Maybe you've found yourself in this situation, going through somewhat of an imposter syndrome moment. After that meeting, I went back to my assigned cube and printed out my name in large bold letters that I folded into a makeshift nameplate. I stuck it right up on my cube wall. It was prime real estate for display. When walking down the hall to the kitchenette or to the restroom it was there to be acknowledged. Brenda Luna Macedo. (*Gesture hand in form of a rainbow*) I’m sure they must have thought about it while walking through the office or while sipping their coffee. After that, they knew my name, and I knew theirs. They will remember me for good or bad, but they'll remember me by name. Foolish was I to have started out that assignment by introducing myself as “one of the temps” or as “just a temp”. It would have been easier for them to pay no mind to me if I didn’t humanize myself, and, as someone in search of a career track job, this could very easily proved to be quite destructive.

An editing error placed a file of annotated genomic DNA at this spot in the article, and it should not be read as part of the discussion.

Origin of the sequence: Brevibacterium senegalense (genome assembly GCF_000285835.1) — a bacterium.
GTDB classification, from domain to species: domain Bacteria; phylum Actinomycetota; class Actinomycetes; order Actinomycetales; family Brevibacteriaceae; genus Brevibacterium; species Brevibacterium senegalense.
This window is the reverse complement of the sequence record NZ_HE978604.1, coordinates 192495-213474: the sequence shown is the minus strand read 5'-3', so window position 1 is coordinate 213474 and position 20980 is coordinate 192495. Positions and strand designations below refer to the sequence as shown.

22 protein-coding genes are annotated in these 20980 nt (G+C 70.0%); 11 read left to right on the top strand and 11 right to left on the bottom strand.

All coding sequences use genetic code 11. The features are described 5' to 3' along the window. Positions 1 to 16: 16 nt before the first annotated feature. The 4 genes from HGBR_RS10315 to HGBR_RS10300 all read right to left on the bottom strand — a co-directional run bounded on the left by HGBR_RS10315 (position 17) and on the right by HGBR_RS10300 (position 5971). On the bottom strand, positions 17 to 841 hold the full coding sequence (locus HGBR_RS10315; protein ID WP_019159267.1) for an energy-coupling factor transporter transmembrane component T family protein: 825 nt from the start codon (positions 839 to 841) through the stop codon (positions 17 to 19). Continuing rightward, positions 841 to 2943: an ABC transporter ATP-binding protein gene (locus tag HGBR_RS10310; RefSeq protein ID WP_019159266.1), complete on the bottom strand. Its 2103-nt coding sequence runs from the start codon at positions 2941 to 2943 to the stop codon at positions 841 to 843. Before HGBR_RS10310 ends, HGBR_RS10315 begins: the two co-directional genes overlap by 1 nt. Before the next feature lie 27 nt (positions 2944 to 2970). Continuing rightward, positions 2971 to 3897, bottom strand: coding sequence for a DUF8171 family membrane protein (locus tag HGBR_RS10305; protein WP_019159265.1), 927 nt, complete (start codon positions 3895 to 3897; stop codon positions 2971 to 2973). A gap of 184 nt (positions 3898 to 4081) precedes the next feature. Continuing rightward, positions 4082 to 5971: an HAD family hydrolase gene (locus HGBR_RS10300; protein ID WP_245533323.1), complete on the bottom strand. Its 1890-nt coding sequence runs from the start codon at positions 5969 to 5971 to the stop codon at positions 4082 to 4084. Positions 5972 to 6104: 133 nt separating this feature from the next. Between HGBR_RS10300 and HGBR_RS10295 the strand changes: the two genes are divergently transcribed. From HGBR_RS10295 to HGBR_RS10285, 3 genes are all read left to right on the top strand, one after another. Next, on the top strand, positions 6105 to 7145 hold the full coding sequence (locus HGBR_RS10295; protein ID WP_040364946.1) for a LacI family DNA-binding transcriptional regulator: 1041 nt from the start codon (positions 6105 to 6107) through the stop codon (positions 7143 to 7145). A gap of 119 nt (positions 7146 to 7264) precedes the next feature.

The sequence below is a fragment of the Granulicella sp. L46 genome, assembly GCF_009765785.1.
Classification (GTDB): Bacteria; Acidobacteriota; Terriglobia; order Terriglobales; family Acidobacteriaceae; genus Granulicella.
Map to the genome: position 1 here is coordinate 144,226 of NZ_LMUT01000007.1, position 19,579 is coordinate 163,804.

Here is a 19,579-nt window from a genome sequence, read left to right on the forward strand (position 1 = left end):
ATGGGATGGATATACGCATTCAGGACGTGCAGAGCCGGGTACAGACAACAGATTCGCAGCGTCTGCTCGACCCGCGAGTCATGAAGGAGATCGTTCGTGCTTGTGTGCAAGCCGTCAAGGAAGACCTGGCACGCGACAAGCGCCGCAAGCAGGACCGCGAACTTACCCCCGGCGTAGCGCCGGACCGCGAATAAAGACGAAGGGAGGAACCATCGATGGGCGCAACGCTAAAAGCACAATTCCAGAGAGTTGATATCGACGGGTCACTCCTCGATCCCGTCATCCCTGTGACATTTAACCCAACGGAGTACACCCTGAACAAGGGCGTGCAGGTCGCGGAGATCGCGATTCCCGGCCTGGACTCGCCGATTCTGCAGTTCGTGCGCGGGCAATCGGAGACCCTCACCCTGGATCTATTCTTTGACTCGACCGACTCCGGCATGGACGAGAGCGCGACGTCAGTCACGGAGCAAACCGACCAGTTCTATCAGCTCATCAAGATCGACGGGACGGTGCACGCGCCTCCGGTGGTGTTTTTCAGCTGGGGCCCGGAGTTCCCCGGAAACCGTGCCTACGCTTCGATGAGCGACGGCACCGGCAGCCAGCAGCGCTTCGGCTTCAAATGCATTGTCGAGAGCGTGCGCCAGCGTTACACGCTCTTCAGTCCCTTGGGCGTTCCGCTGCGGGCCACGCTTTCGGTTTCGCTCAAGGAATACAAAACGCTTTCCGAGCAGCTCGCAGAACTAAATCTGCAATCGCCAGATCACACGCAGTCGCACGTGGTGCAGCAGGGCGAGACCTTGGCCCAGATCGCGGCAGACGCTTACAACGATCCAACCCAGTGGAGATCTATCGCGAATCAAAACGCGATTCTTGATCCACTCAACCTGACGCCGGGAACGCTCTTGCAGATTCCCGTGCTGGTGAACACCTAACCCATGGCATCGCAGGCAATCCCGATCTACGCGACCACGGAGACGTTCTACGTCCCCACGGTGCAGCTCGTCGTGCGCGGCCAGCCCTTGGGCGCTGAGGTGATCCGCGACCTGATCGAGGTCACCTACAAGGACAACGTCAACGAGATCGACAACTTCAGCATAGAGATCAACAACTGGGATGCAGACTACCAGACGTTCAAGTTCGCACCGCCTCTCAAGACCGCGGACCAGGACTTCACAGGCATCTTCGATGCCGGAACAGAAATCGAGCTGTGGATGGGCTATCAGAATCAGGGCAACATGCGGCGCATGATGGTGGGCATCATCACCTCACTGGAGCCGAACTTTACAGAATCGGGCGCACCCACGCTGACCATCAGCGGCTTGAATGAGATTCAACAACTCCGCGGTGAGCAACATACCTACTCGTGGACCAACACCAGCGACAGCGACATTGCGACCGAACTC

3) Get out there!
I’ve lightly heard this mentioned over the years. People I Iook up to have shared with me that attending events, networking receptions, and even volunteering is a great way to meet people. Free events are oftentimes hard to come by and let's be real, my name isn't at the top of anyone's invite list granting free entrance to an at-cost event. Networking receptions, on the other hand, are almost always free to attend. Only thing is, there's nothing in the world I dislike more than social interaction with deeply rooted inorganic origins. I too often pass up these sort of gatherings, simply because of my own perceptions, but don’t let me plant these ideas in your head! Networking receptions are fun and they're easy to find on Eventbrite! (This is how I stumbled upon PLEN.)